I wasn’t aware of semiotics when I read Persuasion, but since I’ve made the connection and it’s been of interest to me since. Persuasive techniques are greatly enhanced if you understand the semiotics of someone’s life – the signs and symbols that trigger positive emotion. It can be religious, familial, or pop culture. But we are inundated with symbols every day, and more and more we become programmed to respond in certain ways.

For our brains, that’s a positive thing. We were historically able to look at a situation and gauge its safety and potential for satisfactory outcome. But now that can be used against us. If we’re unaware of someone setting us up by creating a sense of comfort, then we may do exactly what they want. And sometimes, the wrong people mean harm.

It isn’t that we have to walk around with a running dialogue of the semiotics of every single input we come across. It’s only we must be mindful that sometimes things aren’t what they seem to be.

For a more in-depth look at semiotics, review this sign salad article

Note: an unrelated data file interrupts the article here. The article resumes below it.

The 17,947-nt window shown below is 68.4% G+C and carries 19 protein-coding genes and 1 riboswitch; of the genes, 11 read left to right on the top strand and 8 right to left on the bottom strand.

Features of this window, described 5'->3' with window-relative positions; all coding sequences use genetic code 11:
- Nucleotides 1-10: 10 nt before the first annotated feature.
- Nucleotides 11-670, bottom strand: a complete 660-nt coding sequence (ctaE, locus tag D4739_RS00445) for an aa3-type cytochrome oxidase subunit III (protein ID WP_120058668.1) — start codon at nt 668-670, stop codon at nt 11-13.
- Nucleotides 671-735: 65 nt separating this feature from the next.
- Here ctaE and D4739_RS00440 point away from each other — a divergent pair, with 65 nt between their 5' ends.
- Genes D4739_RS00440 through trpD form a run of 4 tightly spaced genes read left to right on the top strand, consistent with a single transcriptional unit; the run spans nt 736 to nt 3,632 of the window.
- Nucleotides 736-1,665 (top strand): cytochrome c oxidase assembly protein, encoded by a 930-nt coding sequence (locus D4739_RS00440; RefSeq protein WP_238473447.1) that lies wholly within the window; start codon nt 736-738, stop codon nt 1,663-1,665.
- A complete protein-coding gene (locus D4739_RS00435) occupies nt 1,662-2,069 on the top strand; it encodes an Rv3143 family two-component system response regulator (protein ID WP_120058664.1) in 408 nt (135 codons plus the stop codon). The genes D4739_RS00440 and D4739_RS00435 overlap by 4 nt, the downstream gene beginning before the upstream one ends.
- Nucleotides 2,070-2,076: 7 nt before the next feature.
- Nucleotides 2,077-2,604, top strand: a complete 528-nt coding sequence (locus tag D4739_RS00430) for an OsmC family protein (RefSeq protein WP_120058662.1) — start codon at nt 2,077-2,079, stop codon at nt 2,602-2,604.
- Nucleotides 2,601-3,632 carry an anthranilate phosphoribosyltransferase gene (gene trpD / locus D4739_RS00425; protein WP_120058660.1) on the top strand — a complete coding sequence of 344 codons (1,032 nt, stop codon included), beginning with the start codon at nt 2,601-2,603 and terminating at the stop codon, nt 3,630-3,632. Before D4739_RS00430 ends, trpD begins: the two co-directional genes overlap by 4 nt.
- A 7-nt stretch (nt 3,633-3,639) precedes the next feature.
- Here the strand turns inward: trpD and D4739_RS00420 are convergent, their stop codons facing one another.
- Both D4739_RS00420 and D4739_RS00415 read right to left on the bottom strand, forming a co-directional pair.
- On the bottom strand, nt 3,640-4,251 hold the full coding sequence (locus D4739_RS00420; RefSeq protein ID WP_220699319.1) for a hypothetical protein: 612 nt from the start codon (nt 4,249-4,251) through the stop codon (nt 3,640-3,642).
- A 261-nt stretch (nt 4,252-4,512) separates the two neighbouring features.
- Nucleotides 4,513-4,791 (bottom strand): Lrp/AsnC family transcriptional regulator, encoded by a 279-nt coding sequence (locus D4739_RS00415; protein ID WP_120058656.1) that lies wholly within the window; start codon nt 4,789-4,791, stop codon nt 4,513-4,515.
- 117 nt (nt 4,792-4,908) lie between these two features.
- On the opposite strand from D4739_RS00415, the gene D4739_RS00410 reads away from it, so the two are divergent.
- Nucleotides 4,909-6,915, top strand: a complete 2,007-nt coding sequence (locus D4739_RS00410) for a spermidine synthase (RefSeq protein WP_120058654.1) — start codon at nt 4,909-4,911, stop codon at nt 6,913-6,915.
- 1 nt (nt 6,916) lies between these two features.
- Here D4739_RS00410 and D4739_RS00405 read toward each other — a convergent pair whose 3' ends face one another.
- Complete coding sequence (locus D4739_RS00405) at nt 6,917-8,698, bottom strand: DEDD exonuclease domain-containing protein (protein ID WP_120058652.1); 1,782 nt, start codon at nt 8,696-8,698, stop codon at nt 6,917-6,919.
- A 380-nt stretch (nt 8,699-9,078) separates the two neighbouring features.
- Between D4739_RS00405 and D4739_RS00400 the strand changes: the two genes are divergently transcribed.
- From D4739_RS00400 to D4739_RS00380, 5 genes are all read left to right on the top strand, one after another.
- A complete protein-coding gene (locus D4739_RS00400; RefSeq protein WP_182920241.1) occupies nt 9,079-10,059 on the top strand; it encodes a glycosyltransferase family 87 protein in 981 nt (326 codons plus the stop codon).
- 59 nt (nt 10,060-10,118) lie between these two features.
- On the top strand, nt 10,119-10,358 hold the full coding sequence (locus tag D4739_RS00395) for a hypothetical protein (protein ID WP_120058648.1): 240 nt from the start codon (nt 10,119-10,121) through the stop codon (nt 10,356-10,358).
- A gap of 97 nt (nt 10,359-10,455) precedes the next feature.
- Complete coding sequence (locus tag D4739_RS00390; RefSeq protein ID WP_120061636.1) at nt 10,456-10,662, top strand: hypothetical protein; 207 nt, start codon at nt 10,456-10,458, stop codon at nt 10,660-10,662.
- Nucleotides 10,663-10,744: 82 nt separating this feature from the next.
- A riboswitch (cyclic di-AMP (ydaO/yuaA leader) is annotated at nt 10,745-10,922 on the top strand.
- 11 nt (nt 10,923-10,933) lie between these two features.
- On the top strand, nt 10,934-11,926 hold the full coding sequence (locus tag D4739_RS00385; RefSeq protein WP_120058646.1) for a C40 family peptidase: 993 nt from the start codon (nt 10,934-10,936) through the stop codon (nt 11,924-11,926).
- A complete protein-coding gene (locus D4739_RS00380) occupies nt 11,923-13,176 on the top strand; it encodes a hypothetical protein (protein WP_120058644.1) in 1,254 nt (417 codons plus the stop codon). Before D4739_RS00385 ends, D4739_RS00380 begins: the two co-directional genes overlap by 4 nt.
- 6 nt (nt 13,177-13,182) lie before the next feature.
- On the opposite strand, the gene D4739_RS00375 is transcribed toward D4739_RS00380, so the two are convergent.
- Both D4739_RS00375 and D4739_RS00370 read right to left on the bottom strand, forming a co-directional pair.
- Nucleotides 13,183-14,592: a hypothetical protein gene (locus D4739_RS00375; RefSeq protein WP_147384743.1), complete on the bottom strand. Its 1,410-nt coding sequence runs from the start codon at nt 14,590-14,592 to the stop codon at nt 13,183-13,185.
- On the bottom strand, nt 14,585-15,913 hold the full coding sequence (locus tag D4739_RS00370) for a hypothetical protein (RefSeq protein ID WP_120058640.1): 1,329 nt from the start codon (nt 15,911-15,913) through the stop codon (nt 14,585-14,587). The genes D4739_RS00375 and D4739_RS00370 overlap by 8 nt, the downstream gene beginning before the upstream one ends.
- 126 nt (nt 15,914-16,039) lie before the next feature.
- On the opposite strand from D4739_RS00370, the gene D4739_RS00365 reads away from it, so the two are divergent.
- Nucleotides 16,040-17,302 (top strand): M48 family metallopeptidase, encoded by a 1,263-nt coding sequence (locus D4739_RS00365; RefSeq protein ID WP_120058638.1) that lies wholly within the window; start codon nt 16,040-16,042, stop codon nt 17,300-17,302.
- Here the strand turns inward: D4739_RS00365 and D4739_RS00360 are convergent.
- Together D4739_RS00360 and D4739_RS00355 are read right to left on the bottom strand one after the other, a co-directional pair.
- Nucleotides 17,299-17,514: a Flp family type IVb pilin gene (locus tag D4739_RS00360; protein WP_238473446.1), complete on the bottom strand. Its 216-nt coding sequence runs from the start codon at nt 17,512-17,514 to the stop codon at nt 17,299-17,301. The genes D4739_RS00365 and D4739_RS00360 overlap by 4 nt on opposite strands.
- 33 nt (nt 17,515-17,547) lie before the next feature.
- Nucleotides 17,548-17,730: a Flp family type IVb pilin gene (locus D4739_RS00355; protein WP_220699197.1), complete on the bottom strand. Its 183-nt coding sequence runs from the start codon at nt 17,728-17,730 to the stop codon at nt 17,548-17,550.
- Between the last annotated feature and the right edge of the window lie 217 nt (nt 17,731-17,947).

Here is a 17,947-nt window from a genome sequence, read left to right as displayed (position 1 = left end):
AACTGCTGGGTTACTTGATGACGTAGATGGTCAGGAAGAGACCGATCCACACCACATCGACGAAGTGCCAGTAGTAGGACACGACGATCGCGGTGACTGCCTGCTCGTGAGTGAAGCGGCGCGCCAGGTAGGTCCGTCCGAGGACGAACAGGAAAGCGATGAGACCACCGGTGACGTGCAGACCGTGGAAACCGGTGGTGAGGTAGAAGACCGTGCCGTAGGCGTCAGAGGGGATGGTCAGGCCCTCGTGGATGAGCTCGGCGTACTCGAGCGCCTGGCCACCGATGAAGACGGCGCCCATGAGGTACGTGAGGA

Why fasting is a spiritual practice

I started intermittent fasting a few weeks ago, on a trial basis for health and energy purposes. I noticed something, more of a byproduct than an intentional effect:

Meditation becomes easier in a fast.

We’re accosted by thoughts arising from Monkey Brain (or lizard brain, or whatever you’d like to call it). It tells is to eat, procreate, find shelter, drink fluids. It also sends the irrational fear signals. And the criticisms. It’s insidious, and it’s always going.

Now, with a lack of food it tends to focus more on hunger. I become used to thoughts of “is it time to eat yet?” I can learn to tune those out easier, and it’s mostly sending me those thoughts. I’m then able to filter past them and listen to more higher-level thoughts.

It’s been an interesting endeavor, and I’m enjoying the increased concentration from the intermittent fasting.

Maximizing energy

I’m a little over a month in to a new sales job (one of my many avenues for income). I’m on a strict schedule, mostly, and my mornings are starting much earlier than I’ve been used to over the past four years. So, I’m tracking my energy through an Excel spreadsheet, along with other metrics that I think will influence my well-being and state of mind.

Sleep hours, quality of food, quality of day, supplements taken, and creative hours are among the metrics that I’m listing. I may even start breaking down each meal and time I take it in to see where my energy peaks and troughs are. This may sound somewhat obsessive, but biohacking has been an interest of mine for several years now. It’ll be fun to play around with my performance habits.